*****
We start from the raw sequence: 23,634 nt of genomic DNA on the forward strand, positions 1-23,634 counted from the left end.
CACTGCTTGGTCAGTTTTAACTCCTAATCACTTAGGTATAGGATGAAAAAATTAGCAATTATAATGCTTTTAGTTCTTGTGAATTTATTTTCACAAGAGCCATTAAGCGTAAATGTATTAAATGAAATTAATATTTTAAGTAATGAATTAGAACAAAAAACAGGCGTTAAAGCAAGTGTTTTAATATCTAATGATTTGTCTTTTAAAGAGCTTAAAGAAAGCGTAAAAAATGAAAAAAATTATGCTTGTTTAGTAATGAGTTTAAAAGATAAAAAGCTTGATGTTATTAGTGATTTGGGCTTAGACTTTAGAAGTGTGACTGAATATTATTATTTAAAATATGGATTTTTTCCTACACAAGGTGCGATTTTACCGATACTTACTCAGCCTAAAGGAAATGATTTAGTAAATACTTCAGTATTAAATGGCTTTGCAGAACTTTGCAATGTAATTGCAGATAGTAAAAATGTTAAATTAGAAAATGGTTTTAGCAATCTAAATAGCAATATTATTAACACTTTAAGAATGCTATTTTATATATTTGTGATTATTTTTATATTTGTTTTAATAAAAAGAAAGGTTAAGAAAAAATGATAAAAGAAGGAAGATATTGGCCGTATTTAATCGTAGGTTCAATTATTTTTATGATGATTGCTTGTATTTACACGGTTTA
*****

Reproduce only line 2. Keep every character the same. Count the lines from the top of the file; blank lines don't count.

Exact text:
CACTGCTTGGTCAGTTTTAACTCCTAATCACTTAGGTATAGGATGAAAAAATTAGCAATTATAATGCTTTTAGTTCTTGTGAATTTATTTTCACAAGAGCCATTAAGCGTAAATGTATTAAATGAAATTAATATTTTAAGTAATGAATTAGAACAAAAAACAGGCGTTAAAGCAAGTGTTTTAATATCTAATGATTTGTCTTTTAAAGAGCTTAAAGAAAGCGTAAAAAATGAAAAAAATTATGCTTGTTTAGTAATGAGTTTAAAAGATAAAAAGCTTGATGTTATTAGTGATTTGGGCTTAGACTTTAGAAGTGTGACTGAATATTATTATTTAAAATATGGATTTTTTCCTACACAAGGTGCGATTTTACCGATACTTACTCAGCCTAAAGGAAATGATTTAGTAAATACTTCAGTATTAAATGGCTTTGCAGAACTTTGCAATGTAATTGCAGATAGTAAAAATGTTAAATTAGAAAATGGTTTTAGCAATCTAAATAGCAATATTATTAACACTTTAAGAATGCTATTTTATATATTTGTGATTATTTTTATATTTGTTTTAATAAAAAGAAAGGTTAAGAAAAAATGATAAAAGAAGGAAGATATTGGCCGTATTTAATCGTAGGTTCAATTATTTTTATGATGATTGCTTGTATTTACACGGTTTA